| (Unregistered Guest)|
|Posted on Wednesday, January 26, 2011 - 01:20 pm: |
DOES ANYBODY REALLY PAY ATTENTION?
by Ralph Liebing, RA, CSI, CDT
It really is amazing some of the situations and dilemmas we get into! Seems that no matter how hard you try, they still occur-- all too often! And often unneeded and bordering on the silly.
You sincerely try to approach your work with the best you got-- valid information; wide and substantiating research; applied experience; well-founded specifications writing; best of intentions; intelligent approach to reasonable solutions for your clients, and still……….does anybody really pay attention? A product representative bemoans the fact he is not in your specification-- but his/her technical binder in your library is 5 years out of date [missing two mergers, and a rather substantially revamped product line!]. Paying attention?
Project Managers come by late in the game and ask IF you included this or that-- which was done as SOP early in the game. It is merely part of the standard, routine and usual situation-- why would you change it [you’re not dumb and can retain and know what needs to be included] Oh, well! They’re satisfied and while no "award” is in sight, you did do your job. But…. did anybody pay attention? Or do they simply accept what you give them with full confidence?
You challenge a Project Architect over some aspect of the work, and come out looking [or at least feeling] like a worm-like creature; slimy, wiggly, and somewhat useless. Why? You tried to straighten out a situation, provided decent, creditable reasoning and resolution, only to be dissed by someone who “knows better”, plays better defense with seemingly stronger “tools” and talks louder because of higher status, or firm conviction. [Keep that file, though, this may/will be re-visited again-- soon!] Why didn’t anybody pay attention, first off?
Why do we do so much re-work, where we do; undo; re-do;, revise; undo; modify; and finally abandon or move back to the first solution? Wasn’t anybody paying attention someplace along the line? If the keynote on the detail doesn’t synch with the specifications, are the specifications wrong?
A real revelation is the final, close-out client meeting, when the owner tends to diss the design professionals because the project didn’t turn out exactly as first developed and approved. Huh? There was $100 million spent and the Owner finds out, NOW, that the project is not as desired? Didn’t anybody pay attention-- to the numerous changes of scope, owner required change orders, shifting of logic, re-thinking of configurations, re-setting priorities, needs lists, re-visits to “done” decisions [and subsequent undoing], etc. au nauseum! Guess nobody thought to pay attention to the “small leaks” in the dam before it burst from “thinking overload”!
Was anybody paying attention when we moved to new, zippy software for document control and storage [i.e., storing that which is already stored], only to convolute our entire process and upset our norm [as in “fixing that which is unbroken”]? Creating all new simply because some software designer had a nightmare that turned into a new wave of doing old things-- better????? Better for whom? [think profit for software folks—designer, manufacturer, seller, distributor, and them other folks in the cave, who without paying attention merely “pay the freight” but can boast use the latest software].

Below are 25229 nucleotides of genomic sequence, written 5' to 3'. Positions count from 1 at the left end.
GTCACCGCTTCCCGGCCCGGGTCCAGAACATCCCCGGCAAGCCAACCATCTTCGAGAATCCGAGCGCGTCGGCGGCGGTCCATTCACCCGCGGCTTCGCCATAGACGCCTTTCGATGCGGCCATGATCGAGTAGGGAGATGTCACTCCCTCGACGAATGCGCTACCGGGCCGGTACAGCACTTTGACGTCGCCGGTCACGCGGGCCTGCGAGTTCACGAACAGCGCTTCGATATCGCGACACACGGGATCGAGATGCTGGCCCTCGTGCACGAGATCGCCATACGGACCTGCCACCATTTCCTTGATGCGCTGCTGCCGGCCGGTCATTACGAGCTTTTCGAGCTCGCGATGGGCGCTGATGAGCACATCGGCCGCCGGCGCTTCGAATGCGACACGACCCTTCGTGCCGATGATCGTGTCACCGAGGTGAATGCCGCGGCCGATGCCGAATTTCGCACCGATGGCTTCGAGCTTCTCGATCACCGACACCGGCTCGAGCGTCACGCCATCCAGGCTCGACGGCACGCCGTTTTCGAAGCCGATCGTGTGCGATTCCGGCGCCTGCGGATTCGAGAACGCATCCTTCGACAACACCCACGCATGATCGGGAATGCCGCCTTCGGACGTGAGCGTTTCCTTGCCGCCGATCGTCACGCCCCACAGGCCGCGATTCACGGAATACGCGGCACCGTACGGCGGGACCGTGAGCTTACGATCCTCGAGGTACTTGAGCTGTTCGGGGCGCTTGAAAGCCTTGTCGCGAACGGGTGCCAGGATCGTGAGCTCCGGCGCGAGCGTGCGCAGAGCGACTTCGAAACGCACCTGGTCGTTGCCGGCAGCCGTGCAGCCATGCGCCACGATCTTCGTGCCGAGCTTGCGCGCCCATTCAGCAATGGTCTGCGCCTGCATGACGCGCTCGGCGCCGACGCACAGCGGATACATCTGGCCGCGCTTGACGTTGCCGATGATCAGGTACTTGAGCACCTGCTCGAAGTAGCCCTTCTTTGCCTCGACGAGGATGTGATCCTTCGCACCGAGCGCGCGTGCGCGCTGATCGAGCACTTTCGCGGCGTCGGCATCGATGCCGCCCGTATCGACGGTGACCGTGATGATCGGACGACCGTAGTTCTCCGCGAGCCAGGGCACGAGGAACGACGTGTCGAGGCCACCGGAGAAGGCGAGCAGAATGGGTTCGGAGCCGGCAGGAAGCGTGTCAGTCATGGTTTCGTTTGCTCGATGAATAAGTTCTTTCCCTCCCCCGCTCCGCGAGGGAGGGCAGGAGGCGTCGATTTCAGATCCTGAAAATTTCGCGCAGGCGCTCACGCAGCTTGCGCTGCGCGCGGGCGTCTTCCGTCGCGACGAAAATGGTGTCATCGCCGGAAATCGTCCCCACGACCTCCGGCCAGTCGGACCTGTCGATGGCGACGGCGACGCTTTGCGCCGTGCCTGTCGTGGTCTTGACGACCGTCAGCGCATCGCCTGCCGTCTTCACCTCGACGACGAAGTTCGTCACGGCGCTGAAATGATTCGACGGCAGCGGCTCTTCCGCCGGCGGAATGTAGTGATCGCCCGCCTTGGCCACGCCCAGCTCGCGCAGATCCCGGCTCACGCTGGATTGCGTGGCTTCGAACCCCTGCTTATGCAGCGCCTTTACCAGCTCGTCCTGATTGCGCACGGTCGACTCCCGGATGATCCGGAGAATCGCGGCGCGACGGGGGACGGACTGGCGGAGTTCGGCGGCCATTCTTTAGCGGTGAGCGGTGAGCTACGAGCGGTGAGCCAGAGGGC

Department meetings have evolved into long discussions about what needs to be done because new software is about. So we review what has been done [for years?], adjust our policies [again!] and change our operations to meet the parameters and nuances of the software. [what drives what?]Little is discussed about “the department” overall, so it would seem that the design and the document production efforts are really functions of the software and not vice versa-- what?
Yep, just plain gripping here, but all the same is this not all true—at least to some extent? We are so busy that we outsmart ourselves often times, and really messing ourselves up. Nothing is straight line any more, and even if it did happen to be, we would find a way to make it different, crooked and skewed. And guess what-- chances are, nobody would really pay attention anyway!! [too busy working on their own mess!].
We KNOW our work is essential and works to the good of all, but I guess being taken for granted is the reward we get. Few pay attention feeling and assuming that our work is right and will do its job.
Wonder why that tends to be so ignored and such a secret?
|Dennis C. Elrod, AIA|
Post Number: 24
|Posted on Wednesday, January 26, 2011 - 02:28 pm: |
Ralph... I love it when you wax philosophical. Spot on!
Dennis C. Elrod, AIA